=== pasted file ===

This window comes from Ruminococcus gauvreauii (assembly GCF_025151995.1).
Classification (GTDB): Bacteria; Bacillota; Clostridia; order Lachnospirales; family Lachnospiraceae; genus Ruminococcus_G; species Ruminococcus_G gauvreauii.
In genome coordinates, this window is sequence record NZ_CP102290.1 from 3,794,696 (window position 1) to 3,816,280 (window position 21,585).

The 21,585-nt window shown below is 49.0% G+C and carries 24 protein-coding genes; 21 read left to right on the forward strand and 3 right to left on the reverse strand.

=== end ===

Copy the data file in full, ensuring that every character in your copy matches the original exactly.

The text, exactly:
This window comes from Ruminococcus gauvreauii (assembly GCF_025151995.1).
Classification (GTDB): Bacteria; Bacillota; Clostridia; order Lachnospirales; family Lachnospiraceae; genus Ruminococcus_G; species Ruminococcus_G gauvreauii.
In genome coordinates, this window is sequence record NZ_CP102290.1 from 3,794,696 (window position 1) to 3,816,280 (window position 21,585).

The 21,585-nt window shown below is 49.0% G+C and carries 24 protein-coding genes; 21 read left to right on the forward strand and 3 right to left on the reverse strand.